For instance, let's say I have planned a trip.  I am going away for a few days to someplace relaxing, fun and beautiful.  I really need the time away, to rejuvenate myself, to think about important decisions I need to make, to get some exercise, to spend time talking to someone who cares about my needs, to get some sunshine and fresh air, and to work through some emotional issues I've needed to think about for a long time.  Everything is planned.  I get on the plane and go to that place.  I get there and start enjoying myself, and all of a sudden I get a call saying that something's wrong at home and I have to come back.  I understand the need to return home, but I can't help but be disappointed that this experience which I need so desperately is coming to an end prematurely.  On the plane home, I hold it in.  When I get home, I go about dealing with the problems that have arisen.  That night I am home alone with my husband, partner or friend, and all of a sudden I start coming unglued.  I lose it.  I get in a fight with my partner over something insignificant, I slam the door, I throw something, I use angry words.  Then finally I melt into my partner's arms, crying and sobbing.  My partner thinks I am losing it.  What I am really doing is expressing the frustration, disappointment and sadness that has accumulated as a result of having to cut short my vacation.  My trip was more than a vacation or time to have some fun.  My vacation was going to meet a very important need for me, and now I am feeling frustrated because I don't know how I'm going to get these needs met and I am sad that all the opportunities to meet my needs are gone.  So I need to express these feelings, but I have to wait until I get in a safe place with someone who I know cares about me, and I know it's safe to express my feelings.  Then I let it all out.  After crying for a while and being held by my partner, I feel better.  I'm still sorry I had to miss out on my trip, but I feel better that I was able to express my feelings, and I am now more relaxed and able to deal with my current situation.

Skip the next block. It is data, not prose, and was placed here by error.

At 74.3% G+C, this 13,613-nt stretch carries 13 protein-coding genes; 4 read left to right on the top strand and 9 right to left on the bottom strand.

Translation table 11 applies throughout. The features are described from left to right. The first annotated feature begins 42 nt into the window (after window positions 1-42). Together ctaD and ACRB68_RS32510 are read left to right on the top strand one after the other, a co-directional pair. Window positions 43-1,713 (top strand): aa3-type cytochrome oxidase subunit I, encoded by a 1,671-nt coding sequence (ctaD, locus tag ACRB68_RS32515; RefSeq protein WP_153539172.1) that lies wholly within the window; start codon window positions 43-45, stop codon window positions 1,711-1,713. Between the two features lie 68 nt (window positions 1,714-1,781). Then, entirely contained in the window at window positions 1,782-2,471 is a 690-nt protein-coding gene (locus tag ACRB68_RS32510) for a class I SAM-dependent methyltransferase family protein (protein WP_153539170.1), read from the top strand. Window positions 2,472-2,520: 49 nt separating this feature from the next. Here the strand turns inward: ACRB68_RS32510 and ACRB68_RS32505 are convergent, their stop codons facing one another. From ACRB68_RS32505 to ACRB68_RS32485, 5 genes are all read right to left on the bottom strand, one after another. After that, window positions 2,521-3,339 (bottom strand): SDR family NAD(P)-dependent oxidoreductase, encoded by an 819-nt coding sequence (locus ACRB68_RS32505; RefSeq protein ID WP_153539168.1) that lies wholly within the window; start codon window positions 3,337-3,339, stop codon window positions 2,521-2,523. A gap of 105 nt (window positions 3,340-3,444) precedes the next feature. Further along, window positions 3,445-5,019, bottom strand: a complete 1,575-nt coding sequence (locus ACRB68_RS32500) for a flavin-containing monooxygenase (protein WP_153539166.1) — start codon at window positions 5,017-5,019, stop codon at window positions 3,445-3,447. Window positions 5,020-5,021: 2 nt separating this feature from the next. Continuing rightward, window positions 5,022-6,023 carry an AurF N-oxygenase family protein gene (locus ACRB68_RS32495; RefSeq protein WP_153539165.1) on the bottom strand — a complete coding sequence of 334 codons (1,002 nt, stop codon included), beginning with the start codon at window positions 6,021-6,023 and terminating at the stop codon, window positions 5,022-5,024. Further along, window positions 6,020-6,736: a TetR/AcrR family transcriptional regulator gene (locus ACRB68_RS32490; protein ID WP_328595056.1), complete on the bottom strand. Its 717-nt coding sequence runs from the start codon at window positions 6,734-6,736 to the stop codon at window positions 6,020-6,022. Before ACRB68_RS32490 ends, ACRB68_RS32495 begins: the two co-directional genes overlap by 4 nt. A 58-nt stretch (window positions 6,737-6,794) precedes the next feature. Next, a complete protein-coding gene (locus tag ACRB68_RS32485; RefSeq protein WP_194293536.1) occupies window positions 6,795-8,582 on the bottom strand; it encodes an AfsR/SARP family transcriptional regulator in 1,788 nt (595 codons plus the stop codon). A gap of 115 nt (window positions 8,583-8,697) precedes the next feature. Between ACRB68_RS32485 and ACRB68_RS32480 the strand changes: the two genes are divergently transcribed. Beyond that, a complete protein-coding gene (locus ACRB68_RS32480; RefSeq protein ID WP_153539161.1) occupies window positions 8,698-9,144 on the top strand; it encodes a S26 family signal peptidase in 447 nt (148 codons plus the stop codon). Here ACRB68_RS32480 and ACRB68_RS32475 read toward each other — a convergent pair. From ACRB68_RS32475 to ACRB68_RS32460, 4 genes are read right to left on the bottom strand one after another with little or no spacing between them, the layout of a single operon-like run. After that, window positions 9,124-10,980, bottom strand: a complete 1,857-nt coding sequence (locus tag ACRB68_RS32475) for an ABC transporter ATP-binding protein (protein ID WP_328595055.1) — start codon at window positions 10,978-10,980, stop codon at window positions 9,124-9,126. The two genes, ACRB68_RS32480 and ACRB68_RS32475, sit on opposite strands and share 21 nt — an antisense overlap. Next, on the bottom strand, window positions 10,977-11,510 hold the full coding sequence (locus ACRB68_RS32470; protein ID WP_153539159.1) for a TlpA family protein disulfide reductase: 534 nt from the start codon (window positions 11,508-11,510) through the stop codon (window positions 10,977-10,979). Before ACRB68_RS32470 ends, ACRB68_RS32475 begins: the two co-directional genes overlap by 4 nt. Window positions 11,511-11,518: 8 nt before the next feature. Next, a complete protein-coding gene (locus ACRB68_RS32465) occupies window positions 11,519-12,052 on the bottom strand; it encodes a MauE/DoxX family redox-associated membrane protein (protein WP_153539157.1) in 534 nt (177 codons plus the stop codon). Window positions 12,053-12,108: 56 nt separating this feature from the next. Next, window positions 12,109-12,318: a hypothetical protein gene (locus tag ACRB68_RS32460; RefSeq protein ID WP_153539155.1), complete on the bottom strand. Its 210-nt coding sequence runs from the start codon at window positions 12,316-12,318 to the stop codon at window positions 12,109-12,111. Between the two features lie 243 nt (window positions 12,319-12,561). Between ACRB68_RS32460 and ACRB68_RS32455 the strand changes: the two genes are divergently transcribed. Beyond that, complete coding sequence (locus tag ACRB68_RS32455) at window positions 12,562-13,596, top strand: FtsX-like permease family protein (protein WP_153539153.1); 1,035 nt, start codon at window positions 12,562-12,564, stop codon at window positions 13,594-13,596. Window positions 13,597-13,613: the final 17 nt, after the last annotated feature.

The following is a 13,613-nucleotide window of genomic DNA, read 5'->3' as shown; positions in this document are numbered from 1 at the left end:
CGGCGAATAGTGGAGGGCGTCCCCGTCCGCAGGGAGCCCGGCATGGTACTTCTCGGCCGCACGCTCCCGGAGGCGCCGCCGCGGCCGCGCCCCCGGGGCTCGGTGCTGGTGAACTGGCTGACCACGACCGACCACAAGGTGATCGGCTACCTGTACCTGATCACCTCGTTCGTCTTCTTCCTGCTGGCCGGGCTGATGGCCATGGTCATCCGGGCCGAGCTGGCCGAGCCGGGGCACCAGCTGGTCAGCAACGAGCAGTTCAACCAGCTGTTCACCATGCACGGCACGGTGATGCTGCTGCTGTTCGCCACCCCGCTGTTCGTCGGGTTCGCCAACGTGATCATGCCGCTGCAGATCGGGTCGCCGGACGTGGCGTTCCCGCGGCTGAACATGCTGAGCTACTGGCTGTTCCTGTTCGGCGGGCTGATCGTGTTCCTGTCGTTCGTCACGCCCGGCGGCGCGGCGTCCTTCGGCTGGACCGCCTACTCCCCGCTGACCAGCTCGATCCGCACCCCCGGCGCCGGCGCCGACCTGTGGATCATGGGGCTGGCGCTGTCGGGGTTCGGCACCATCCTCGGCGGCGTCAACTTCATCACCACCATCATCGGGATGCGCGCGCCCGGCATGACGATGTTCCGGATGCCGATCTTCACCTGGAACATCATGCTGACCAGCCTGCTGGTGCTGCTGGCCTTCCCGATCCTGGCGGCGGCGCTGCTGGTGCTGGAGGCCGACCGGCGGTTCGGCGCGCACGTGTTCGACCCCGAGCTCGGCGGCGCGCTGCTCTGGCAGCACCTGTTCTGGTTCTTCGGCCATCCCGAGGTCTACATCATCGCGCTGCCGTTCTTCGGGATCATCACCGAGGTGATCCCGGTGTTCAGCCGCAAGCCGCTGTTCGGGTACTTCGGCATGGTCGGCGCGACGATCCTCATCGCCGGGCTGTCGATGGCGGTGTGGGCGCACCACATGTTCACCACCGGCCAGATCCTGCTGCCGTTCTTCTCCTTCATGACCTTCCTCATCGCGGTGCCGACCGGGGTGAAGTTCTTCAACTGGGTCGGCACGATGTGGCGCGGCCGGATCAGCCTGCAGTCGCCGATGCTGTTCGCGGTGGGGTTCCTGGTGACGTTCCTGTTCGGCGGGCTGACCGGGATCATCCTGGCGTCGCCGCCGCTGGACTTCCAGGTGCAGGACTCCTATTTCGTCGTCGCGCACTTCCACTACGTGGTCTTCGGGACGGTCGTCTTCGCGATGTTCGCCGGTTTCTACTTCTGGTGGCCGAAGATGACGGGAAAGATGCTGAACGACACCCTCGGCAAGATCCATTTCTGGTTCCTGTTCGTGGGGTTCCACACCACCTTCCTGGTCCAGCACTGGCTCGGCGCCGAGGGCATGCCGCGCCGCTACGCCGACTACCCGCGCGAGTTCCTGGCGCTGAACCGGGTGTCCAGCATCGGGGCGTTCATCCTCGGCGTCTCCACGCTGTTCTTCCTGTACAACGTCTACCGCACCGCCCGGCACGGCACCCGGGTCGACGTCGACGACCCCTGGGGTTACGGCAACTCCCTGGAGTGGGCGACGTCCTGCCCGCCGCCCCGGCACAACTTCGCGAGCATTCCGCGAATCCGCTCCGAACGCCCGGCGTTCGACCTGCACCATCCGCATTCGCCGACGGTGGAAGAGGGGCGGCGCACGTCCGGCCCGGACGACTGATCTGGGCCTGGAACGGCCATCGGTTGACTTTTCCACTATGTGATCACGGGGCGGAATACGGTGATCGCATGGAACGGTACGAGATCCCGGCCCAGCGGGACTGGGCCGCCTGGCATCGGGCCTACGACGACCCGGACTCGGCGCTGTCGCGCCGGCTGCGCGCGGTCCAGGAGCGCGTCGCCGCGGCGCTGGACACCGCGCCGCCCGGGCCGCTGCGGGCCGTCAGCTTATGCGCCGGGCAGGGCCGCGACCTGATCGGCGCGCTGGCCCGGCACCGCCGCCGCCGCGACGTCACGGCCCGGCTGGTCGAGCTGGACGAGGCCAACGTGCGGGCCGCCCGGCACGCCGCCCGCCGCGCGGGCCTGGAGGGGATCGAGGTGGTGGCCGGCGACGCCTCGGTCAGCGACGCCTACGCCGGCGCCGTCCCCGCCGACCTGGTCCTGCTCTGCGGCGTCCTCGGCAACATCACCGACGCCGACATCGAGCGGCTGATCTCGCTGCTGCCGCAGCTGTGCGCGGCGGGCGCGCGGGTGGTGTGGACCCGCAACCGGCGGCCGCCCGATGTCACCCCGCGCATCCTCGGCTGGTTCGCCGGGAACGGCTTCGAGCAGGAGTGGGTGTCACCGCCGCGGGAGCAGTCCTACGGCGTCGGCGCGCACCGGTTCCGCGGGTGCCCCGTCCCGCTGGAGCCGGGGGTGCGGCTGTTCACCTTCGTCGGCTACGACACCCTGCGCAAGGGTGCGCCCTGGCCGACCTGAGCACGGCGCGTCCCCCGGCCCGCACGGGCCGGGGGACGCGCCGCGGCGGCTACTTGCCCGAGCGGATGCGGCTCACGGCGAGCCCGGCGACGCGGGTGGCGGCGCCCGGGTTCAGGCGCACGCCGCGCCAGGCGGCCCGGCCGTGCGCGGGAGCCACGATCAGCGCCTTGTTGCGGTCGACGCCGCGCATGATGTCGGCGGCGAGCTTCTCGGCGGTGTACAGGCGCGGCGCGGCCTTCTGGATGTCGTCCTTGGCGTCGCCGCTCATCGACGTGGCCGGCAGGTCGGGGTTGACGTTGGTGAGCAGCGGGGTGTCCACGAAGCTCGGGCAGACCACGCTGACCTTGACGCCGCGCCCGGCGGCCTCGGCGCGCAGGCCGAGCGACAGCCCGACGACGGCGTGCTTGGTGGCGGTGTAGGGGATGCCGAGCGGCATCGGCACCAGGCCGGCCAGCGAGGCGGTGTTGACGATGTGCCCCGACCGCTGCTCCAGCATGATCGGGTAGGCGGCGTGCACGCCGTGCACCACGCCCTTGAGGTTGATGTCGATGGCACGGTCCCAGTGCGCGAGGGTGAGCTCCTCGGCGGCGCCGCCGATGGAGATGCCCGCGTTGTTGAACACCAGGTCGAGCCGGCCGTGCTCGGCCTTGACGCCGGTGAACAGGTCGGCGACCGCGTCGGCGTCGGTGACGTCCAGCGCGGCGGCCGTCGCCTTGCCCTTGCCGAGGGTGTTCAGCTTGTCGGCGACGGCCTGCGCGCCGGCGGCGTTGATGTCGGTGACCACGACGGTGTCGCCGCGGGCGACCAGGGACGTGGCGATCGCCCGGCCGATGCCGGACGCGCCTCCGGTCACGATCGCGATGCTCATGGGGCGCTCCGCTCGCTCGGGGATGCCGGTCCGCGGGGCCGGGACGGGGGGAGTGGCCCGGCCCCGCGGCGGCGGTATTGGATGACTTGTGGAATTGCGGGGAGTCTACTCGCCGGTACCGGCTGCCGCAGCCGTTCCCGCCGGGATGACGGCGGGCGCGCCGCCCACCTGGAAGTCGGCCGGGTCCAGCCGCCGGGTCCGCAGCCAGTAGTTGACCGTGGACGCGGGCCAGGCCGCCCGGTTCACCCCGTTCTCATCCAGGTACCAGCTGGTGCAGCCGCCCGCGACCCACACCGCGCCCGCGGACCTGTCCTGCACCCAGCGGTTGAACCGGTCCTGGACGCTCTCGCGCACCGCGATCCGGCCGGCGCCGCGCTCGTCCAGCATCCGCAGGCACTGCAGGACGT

Now, another scenario.  You have promised your three-year-old that you are going to take him to the park to play.  He is looking forward to it very much.  He is going to get to be out in the sunshine and fresh air, he is going to get to play in the sandbox, which he loves.  You are going to help him swing high on the swings while being there to support him, which is going to help him get over his fear of swings.  He's a little scared but looking forward to it.  He knows you love him and would never let anything hurt him intentionally.  He has been looking forward to this for a long time, and it's very important to him because the last two times you were supposed to take him to the park, something came up and you didn't get to go.  Now you are there, and he is having such a great time.  He is feeling happy and full of life.  The sunshine feels so good and the sandbox is so much fun.  You haven't got to go to the swings yet.  Then your cell phone rings and you learn about a problem at home.  You run to pick your child up, grab him and go to the car.  You tell him that something has happened at home and you have to go back quickly.  First, he is afraid because he doesn't know what happened or how serious it is.  Second, he is disappointed because his special trip has been cut short.  Third, he didn't get to work out his fears on the swings, so he still has his fear about that.  Fourth, maybe his special toy which he took to the park was left there in the hurry to get back.  Fifth, mother is distracted by her worry of the situation at home, and is not giving him the emotional attention he needs.  When you get back home, you deal with the situation.  Everything calms down and everyone seems ok.  Later that night, your son wants a snack before bed, which you usually allow.  He wants a cookie, so you go to get him one.  However, there is only one cookie left, and it is broken.  You tell him this is the only cookie left, and ask if he wants it.  All of a sudden he comes unglued.  He starts crying and having a tantrum because there is only one broken cookie left.  He cries and cries very loudly, stamps his feet, falls on the ground, uses angry words, maybe even calls you names.  This continues for some time.  You simply look on because you are confused about what has brought this about, and you don't know what to do.  Your child continues this until he melts in your arms, sobbing.  After a few minutes, his tears dry up, he eats the broken cookie, and happily goes to bed, kissing you goodnight.